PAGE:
Sandwich industry stands to miss out on a slice of the market

The Australasian Sandwich Association (ASA) has announced that the local foodservice industry stands to potentially lose a generation’s worth of clientele, as research reveals a decline of almost 19 per cent in sandwich consumption over the last nine months amongst consumers aged 18-24 years.

According to research carried out by the NPD Group’s CREST service (for the nine months ending March 2011) young Australians are turning away from sandwiches as a meal option in significant numbers, with under 18s also consuming six per cent less sandwiches. 

"The huge declines in sandwich consumption by 18 to 24 year olds should be of real concern to café owners and foodservice professionals specialising in sandwiches.

"This is the age group that is making food purchasing decisions for the first time and setting a pattern for future food consumption in Australia," said Graeme McCormack, Executive Director of the Australasian Sandwich Association.

"If younger people turn away from sandwiches, it means that the next generation of sandwich consumers and café clientele may be lost."

Retail sales amongst food service providers specialising in sandwiches in Australia were $7.6 billion for the 12 months ending March 2011. However, the significant reduction in sandwiches being consumed by younger Australians could result in lasting changes to the industry and the broader economy.

"The downturn in sandwich consumption by young Australians is reflective of a trend that has affected the Australian foodservice industry over recent years. Where consumers’ palates have become more adventurous and demanding, the Australian sandwich industry has not innovated sufficiently to keep up with evolving tastes," said Graeme McCormack.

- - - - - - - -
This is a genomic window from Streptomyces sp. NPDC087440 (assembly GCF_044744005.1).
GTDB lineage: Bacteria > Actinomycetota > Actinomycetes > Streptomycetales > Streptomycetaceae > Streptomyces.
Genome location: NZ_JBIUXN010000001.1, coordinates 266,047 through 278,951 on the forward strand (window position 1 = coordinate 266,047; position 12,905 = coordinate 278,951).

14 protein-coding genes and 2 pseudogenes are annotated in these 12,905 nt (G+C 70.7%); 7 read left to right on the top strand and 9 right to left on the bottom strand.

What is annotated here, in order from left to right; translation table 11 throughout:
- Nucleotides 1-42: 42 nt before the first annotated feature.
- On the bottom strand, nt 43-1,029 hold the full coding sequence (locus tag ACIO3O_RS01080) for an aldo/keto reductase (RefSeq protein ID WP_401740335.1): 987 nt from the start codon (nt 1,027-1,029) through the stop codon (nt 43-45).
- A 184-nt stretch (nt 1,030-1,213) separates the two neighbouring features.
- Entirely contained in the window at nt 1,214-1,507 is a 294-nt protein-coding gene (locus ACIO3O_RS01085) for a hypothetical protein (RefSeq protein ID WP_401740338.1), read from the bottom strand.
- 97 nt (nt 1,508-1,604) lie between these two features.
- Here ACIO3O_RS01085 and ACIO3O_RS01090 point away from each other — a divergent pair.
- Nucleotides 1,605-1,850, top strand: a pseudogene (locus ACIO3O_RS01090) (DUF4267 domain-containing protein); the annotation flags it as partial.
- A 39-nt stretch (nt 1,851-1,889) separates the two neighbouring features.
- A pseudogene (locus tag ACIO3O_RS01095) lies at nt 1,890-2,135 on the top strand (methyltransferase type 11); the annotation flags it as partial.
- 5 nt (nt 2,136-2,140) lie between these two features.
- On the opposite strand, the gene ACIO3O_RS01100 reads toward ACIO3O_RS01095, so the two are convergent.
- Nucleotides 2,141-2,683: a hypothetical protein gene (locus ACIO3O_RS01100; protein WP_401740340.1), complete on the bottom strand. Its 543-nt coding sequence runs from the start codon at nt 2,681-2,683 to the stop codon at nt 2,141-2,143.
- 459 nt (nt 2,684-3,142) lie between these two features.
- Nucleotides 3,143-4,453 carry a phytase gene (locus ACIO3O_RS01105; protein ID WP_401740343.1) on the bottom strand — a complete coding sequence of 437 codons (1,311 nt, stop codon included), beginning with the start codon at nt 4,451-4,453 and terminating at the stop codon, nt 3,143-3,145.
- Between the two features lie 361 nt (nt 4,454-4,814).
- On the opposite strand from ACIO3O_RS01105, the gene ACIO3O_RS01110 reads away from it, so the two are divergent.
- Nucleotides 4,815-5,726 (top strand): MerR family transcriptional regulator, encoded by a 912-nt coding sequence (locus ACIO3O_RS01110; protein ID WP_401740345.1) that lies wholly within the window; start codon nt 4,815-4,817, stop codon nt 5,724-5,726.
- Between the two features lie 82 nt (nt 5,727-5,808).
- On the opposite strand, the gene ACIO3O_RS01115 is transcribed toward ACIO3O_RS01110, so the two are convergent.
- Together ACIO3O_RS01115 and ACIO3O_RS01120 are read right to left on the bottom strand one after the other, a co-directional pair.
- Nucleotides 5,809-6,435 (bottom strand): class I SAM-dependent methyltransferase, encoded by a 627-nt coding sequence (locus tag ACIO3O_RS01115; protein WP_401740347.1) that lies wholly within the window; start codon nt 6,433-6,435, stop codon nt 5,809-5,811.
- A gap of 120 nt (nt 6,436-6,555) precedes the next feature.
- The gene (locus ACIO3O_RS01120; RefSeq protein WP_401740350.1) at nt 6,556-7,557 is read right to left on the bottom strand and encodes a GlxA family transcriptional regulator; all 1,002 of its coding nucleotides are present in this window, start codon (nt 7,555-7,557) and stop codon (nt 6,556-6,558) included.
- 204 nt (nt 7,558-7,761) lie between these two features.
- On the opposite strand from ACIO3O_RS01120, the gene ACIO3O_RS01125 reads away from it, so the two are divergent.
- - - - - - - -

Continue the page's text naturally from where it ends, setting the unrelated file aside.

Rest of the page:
"As a result of programs like Masterchef, combined with a greater awareness of the need for healthy eating options, young people are looking for more from their lunches than they’re being given by some operators who provide below-grade sandwich offerings, either through a genuine lack of skill and food knowledge, simple ignorance or, at worst, an attitude of contempt for their customer’s needs. It is up to us as an industry to bring these businesses up to a respectable level, along with lifting our game overall to meet more demanding consumer expectations.’

To help put sandwiches back on the plates of young Australians, The Australasian Sandwich Association was recently developed to promote innovation in the industry, share knowledge among members, and showcase creative eating options to industry professionals and consumers alike. This has been done with the support of its inaugural members, including major players, GWF Foodservice and Fonterra.

The Australasian Sandwich Association is set to raise community awareness for the country’s lunchtime heroes through activities including a Kid’s Sandwich Masterclass at Crave International Food Festival, National Sandwich Week in October and the Great Australian Sandwichship program.

The Great Australian Sandwichship’s Northern Final will be held at Fine Food Sydney.The winner of the Great Australian Sandwichship Southern Final, Matt Wilkinson, Co-owner of Pope Joan in Victoria, will have his sandwiches judged against the yet-to-be-announced winner of the Northern Final to see who the nation’s supreme national sandwich-maker really is. The overall victor will then take their bread-wielding skills to the international stage at the World Sandwichship Final at Crave International Food Festival to see who the greatest sandwich artist in the world is.


Image courtesy of https://thecharmedmom.com

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